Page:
Branding in the age of Digital
Today each decision has multiple people behind it, and a plethora of eyeballs looking into your business. Each one sharing your company's information at a rapid rate. People with the power and influence to hire your business or fire your business. You might call it, hardcore social! Why is it hardcore? It impacts your bottom line more than one single person passing by one single package on any given retailer's shelf. For this reason, creating bottom line value and building equity for your brand has never been more critical. For the better half of my career, I've spent countless hours in boardrooms with executives and stakeholders from multibillion dollar companies. The majority of the discussions have been around brand strategy and corporate identity and the impact they could make with a rebrand effort. But, more often than not, the conversations would almost always turn into a discussion about tactics -- advertising, package design, wireframe or UI comp for the next campaign's landing page.
Look. Here's the skinny. Brand is not something that can ever be usurped by the next business trend or most recent breakthrough in tech. Recently I've been hearing a lot of buzz about how, "purpose" is the new black. But the reality is branding has always been about purpose.
Brand is the beating heart of a company's Mission, Vision and Values, and most importantly its people. And this investment is more critical now more than ever for B2B. Because the more saturated social media becomes and the more connected employees get, the more important it is to lead with trust and security for would-be clients.
To quote a study conducted at Baylor University, "Given that a brand is a perceptual entity, it is not surprising that when we think of brand image we use psychology to understand this concept. The brand's image, what is known about the brand, is information and associations with the brand stored in [a person's] memory (source">http://www.baylor.edu/business_new/kellercenter/doc.php/194253.pdf">source)." That means every interaction (digital or not), every email, every phone call, every retweet, every service visit, every landing page leaves a memory behind.
Today, your prospective clients have perpetual access to search, compare, and validate on a daily basis. And then, if that's not enough, compare and discuss it amongst each other via text and social. 1 Because your prospect's stakeholders are talking and sharing at a highly-accelerated rate, this means you need to establish the same steady and secure flow of emotional connections to your story consistently on multiple channels at the same rate. Something that doesn't really come naturally to B2B historically. But the world has changed and you need to bake your brand's essence into every fiber of your organization.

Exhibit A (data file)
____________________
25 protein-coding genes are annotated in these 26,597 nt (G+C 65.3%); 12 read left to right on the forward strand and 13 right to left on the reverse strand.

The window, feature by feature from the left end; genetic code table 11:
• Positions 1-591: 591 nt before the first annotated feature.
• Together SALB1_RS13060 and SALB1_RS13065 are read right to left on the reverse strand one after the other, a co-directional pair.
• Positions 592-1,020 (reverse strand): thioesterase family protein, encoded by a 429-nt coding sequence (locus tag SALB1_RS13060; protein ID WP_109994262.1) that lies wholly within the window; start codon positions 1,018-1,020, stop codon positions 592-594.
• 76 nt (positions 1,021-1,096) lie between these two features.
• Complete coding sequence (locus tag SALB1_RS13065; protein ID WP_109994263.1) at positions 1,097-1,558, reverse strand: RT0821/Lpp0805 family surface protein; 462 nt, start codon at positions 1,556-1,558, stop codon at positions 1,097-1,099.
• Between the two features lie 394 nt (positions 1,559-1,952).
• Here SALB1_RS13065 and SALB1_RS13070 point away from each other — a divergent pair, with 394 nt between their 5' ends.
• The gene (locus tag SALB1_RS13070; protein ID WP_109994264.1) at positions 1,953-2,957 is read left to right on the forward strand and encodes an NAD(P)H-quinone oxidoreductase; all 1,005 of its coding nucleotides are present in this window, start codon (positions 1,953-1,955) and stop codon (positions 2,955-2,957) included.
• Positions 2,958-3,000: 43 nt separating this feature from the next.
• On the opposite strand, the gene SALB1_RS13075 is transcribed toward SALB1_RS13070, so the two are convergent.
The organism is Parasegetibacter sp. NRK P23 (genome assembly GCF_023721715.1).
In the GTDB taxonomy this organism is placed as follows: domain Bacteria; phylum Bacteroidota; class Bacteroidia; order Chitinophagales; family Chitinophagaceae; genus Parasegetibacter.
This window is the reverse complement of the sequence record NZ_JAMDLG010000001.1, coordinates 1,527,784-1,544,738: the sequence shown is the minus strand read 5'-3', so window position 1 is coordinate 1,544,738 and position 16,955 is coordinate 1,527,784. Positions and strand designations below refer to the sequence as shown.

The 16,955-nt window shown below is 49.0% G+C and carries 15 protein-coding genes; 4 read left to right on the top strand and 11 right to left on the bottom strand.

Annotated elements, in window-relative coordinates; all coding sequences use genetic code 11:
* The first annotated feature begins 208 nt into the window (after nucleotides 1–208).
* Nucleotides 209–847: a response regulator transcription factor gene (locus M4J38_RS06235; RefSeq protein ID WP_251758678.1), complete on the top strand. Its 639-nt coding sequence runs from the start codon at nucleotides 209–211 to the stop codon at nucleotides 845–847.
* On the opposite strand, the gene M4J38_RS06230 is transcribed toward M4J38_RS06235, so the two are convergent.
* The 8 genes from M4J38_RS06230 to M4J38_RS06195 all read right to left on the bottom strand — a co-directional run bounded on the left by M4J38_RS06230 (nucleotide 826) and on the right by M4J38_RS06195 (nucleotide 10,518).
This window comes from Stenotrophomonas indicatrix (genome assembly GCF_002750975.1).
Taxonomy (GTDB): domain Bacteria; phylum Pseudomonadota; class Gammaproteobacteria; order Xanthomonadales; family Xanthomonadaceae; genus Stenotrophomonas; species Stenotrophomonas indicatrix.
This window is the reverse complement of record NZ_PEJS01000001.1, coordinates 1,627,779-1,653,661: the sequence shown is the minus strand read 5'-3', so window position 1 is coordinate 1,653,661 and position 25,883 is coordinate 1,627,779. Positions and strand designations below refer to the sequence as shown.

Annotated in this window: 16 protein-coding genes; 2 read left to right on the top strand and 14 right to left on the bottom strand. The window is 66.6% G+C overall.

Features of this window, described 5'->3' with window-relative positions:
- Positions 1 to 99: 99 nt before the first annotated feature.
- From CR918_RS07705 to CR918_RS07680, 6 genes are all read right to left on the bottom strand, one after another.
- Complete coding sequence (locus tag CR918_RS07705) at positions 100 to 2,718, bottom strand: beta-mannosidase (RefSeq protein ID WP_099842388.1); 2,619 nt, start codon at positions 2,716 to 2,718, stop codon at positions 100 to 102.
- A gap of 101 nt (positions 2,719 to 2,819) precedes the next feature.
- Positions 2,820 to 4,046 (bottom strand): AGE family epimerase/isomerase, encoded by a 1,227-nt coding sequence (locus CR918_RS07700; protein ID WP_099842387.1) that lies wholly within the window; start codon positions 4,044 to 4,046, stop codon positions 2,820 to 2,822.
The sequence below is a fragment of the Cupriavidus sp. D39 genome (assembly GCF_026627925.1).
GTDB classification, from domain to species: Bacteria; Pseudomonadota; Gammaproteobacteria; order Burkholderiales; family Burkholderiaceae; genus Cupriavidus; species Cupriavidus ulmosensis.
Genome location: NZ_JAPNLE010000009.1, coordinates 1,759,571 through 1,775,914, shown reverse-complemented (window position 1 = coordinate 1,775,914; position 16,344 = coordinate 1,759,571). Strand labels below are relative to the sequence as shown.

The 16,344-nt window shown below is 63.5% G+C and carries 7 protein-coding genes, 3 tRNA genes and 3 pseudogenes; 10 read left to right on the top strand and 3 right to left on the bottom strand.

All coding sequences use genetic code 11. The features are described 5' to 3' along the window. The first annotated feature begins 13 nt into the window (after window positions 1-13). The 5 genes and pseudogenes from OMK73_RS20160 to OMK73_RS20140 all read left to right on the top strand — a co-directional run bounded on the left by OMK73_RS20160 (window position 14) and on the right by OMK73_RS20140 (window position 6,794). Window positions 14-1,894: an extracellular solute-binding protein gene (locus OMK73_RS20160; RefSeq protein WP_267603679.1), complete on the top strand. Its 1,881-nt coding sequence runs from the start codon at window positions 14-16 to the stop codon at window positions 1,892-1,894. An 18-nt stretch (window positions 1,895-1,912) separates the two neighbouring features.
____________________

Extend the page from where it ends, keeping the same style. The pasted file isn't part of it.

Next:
In the new normal, where content is king and culture eats strategy for breakfast, B2B companies need to have a lucid perception of who they are and how to market that story to a group of potential decision makers. At La Visual we use the five components of brand equity. Something we developed with our friend Marco to ensure success and long-term uptick in brand performance and equity.
(5 Variables of Brand Equity)
The decision to hire one company over another is a decision that drastically impacts the bottom line of thousands of businesses every year. "Whether [you're] selling to a customer with 50 employees or 50,000, today [we] rarely find a unilateral decision maker. More often, the decision rests with groups of individuals—all of whom have different roles, and all of whom have veto power (source)."
It's a connected generation, and a world of businesses filled with groups of decision-makers who demand 5-star peer reviews. Instead of waiting for the market to deliver that testimonial, let your brand do the talking, through your systems and your people first. And then you can move into those juicy tactics and touchpoints!
Braven Greenelsh is Founder & CEO of La Visual, a digital branding agency in Los Angeles. He has a proven track record of helping startups achieve initial entry into the market and creating nimble and cost effective roads to monetization. Along with his enterprise-level experience working with major B2B players like Intuit, Lincoln Motor Co., Discovery Channel, FOX, and Sony Pictures, he has been involved in helping startups launch multiple MVP's into market, successful acquisitions and aided in achieving seed funding for most of his portfolio companies.